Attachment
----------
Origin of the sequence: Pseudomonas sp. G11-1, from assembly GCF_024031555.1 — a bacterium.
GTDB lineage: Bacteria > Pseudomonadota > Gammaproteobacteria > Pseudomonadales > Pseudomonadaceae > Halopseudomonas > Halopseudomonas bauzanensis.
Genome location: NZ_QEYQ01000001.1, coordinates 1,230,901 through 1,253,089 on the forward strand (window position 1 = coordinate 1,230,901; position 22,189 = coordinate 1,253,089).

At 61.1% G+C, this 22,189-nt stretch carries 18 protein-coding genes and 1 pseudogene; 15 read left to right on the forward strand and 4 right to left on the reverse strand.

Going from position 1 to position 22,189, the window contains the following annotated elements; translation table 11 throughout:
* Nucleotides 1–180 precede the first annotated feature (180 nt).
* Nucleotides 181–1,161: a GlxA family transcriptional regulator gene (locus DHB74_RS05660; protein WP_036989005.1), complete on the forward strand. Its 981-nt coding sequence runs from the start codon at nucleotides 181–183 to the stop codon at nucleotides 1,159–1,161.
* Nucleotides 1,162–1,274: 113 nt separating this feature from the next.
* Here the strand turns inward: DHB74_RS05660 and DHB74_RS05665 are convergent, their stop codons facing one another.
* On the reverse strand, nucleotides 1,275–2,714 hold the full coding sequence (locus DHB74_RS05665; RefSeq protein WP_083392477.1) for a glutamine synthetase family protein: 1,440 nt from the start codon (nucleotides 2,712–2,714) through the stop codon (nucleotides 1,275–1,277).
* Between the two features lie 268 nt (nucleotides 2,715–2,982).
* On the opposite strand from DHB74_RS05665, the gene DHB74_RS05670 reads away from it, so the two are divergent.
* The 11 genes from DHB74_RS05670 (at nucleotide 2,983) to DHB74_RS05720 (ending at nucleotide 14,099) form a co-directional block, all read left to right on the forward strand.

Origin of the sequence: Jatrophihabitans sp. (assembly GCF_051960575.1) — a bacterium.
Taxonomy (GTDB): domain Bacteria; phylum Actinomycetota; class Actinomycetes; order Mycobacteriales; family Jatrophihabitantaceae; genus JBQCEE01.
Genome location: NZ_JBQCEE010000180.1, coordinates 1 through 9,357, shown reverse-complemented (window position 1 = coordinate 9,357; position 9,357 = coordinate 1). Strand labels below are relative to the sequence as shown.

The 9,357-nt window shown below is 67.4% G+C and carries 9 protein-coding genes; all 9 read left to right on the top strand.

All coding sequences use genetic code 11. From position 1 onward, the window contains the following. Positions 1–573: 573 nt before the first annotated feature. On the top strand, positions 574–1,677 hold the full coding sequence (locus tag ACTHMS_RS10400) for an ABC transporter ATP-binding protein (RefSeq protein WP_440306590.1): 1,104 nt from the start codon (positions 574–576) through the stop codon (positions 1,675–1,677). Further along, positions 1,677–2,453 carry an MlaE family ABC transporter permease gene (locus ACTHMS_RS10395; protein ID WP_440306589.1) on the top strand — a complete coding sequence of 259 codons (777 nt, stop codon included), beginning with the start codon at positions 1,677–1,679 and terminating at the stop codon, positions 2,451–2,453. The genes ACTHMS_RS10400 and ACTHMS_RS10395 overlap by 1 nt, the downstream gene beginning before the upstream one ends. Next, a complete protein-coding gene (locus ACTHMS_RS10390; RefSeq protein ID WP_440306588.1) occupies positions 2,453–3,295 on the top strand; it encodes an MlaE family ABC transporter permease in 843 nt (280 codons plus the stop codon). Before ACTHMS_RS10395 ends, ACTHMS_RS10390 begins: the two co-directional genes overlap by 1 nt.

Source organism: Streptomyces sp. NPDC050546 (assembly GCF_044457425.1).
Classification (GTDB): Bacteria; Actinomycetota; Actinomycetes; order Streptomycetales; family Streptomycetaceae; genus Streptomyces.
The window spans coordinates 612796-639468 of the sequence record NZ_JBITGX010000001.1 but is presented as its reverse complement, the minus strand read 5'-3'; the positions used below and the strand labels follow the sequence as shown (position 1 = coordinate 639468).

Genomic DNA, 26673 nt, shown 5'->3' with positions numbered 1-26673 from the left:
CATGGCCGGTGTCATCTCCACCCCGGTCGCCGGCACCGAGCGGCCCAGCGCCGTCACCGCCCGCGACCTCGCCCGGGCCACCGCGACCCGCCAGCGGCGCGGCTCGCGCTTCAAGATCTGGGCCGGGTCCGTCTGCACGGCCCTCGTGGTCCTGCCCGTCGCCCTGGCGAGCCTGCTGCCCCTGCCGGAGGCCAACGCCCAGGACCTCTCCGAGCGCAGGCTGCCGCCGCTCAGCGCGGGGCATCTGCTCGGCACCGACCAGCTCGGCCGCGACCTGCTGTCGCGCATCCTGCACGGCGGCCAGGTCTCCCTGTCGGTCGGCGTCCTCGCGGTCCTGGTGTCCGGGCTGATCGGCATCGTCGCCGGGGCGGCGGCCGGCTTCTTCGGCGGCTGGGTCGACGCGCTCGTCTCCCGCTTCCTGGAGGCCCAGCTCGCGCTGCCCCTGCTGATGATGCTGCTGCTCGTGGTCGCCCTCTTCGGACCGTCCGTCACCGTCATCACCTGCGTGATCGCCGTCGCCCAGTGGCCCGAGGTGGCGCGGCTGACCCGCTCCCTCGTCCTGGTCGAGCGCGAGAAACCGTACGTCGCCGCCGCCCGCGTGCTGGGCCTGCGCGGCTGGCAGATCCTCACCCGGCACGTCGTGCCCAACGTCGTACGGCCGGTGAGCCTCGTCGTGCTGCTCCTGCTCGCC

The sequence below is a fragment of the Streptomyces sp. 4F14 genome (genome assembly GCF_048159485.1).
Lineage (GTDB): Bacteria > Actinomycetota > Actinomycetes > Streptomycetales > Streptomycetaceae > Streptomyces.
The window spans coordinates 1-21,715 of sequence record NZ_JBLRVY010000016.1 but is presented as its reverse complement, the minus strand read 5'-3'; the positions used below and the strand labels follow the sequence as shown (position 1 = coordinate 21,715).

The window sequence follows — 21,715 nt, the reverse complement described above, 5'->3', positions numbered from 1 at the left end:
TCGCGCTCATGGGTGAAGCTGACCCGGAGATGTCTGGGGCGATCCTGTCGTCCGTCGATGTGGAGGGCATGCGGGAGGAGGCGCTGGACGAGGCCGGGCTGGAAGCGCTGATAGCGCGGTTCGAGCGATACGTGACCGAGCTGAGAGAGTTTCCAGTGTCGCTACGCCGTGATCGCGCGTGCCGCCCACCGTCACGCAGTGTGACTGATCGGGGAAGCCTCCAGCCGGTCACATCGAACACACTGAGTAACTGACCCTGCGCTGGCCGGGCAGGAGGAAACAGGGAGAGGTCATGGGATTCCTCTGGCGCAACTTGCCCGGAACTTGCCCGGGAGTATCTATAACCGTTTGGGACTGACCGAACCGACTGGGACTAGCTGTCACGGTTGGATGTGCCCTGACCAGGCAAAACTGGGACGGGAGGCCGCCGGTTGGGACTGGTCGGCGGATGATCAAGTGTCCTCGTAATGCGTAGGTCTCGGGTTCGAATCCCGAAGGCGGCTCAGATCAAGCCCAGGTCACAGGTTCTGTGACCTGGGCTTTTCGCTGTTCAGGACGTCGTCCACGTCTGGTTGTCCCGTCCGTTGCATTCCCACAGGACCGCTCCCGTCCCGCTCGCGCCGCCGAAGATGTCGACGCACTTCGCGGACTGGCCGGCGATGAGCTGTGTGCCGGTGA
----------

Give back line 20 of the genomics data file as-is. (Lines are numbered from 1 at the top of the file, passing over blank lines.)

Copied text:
Classification (GTDB): Bacteria; Actinomycetota; Actinomycetes; order Streptomycetales; family Streptomycetaceae; genus Streptomyces.